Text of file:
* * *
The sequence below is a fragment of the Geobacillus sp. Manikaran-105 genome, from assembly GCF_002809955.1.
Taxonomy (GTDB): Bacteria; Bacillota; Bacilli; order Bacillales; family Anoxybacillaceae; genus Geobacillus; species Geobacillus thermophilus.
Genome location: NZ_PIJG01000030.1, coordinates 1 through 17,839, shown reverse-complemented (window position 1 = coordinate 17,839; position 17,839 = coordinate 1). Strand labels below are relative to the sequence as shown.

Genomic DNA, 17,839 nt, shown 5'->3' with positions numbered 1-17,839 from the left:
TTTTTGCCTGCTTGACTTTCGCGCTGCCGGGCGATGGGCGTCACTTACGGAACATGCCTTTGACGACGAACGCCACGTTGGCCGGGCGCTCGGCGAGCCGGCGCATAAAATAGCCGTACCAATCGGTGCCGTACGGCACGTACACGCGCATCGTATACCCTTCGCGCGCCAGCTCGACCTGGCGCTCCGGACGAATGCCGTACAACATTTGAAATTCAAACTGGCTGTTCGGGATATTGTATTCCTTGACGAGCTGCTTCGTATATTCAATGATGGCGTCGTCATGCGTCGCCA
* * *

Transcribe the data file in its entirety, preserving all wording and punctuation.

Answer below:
The sequence below is a fragment of the Geobacillus sp. Manikaran-105 genome, from assembly GCF_002809955.1.
Taxonomy (GTDB): Bacteria; Bacillota; Bacilli; order Bacillales; family Anoxybacillaceae; genus Geobacillus; species Geobacillus thermophilus.
Genome location: NZ_PIJG01000030.1, coordinates 1 through 17,839, shown reverse-complemented (window position 1 = coordinate 17,839; position 17,839 = coordinate 1). Strand labels below are relative to the sequence as shown.

Genomic DNA, 17,839 nt, shown 5'->3' with positions numbered 1-17,839 from the left:
TTTTTGCCTGCTTGACTTTCGCGCTGCCGGGCGATGGGCGTCACTTACGGAACATGCCTTTGACGACGAACGCCACGTTGGCCGGGCGCTCGGCGAGCCGGCGCATAAAATAGCCGTACCAATCGGTGCCGTACGGCACGTACACGCGCATCGTATACCCTTCGCGCGCCAGCTCGACCTGGCGCTCCGGACGAATGCCGTACAACATTTGAAATTCAAACTGGCTGTTCGGGATATTGTATTCCTTGACGAGCTGCTTCGTATATTCAATGATGGCGTCGTCATGCGTCGCCA